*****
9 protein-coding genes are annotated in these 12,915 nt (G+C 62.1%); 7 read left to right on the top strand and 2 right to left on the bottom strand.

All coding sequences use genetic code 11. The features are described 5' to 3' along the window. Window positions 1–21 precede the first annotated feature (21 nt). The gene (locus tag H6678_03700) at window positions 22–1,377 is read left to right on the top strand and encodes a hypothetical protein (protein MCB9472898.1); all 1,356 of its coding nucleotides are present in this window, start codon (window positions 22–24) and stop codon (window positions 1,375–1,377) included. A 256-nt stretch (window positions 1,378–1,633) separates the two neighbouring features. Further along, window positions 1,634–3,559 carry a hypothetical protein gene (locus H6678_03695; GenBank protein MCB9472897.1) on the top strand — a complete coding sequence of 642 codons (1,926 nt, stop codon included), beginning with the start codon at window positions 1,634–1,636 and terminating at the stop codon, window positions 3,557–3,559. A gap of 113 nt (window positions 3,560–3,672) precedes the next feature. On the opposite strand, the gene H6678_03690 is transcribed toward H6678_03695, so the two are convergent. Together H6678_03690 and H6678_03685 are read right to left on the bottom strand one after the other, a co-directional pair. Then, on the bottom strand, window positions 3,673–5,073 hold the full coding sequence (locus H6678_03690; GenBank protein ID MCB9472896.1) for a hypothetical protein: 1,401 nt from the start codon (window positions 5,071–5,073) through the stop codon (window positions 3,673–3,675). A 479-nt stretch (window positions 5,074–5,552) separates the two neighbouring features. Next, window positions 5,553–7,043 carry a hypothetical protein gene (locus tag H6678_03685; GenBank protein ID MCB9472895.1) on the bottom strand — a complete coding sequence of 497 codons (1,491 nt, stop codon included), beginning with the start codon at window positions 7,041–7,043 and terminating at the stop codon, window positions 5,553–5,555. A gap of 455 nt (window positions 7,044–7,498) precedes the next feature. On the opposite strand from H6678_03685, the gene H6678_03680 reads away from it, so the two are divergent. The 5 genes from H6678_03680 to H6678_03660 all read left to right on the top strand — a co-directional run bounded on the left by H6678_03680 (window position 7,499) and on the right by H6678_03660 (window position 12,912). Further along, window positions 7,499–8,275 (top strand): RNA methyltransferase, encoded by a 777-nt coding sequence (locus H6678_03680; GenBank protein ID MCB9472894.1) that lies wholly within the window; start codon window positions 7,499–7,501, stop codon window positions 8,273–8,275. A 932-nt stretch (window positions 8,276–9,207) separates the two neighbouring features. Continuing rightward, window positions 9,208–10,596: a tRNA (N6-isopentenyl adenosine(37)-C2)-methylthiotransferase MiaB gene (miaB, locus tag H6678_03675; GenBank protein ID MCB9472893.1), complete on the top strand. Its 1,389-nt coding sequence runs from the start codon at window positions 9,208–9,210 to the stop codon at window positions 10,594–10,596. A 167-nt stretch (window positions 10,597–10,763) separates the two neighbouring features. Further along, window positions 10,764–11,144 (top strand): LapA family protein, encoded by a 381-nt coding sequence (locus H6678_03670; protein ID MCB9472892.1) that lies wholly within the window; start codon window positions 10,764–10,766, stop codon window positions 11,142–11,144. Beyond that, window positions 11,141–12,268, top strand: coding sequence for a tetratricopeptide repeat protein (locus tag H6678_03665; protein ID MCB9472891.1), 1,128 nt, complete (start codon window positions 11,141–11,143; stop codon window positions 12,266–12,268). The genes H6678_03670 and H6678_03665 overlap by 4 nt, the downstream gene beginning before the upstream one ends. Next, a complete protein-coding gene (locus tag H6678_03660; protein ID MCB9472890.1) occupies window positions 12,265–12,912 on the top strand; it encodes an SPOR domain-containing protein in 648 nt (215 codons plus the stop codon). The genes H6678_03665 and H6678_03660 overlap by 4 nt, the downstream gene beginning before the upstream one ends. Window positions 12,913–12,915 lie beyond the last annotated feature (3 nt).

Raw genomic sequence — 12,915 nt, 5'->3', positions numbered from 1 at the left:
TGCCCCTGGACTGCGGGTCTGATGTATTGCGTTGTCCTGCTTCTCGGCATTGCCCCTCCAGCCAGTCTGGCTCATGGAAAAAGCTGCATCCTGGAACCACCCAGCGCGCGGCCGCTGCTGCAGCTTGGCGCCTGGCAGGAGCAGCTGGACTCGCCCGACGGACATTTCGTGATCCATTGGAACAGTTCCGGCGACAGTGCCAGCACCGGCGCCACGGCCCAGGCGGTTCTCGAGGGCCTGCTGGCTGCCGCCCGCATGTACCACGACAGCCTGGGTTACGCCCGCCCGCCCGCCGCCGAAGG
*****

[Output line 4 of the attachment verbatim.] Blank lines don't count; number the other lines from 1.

TGCCCCTGGACTGCGGGTCTGATGTATTGCGTTGTCCTGCTTCTCGGCATTGCCCCTCCAGCCAGTCTGGCTCATGGAAAAAGCTGCATCCTGGAACCACCCAGCGCGCGGCCGCTGCTGCAGCTTGGCGCCTGGCAGGAGCAGCTGGACTCGCCCGACGGACATTTCGTGATCCATTGGAACAGTTCCGGCGACAGTGCCAGCACCGGCGCCACGGCCCAGGCGGTTCTCGAGGGCCTGCTGGCTGCCGCCCGCATGTACCACGACAGCCTGGGTTACGCCCGCCCGCCCGCCGCCGAAGG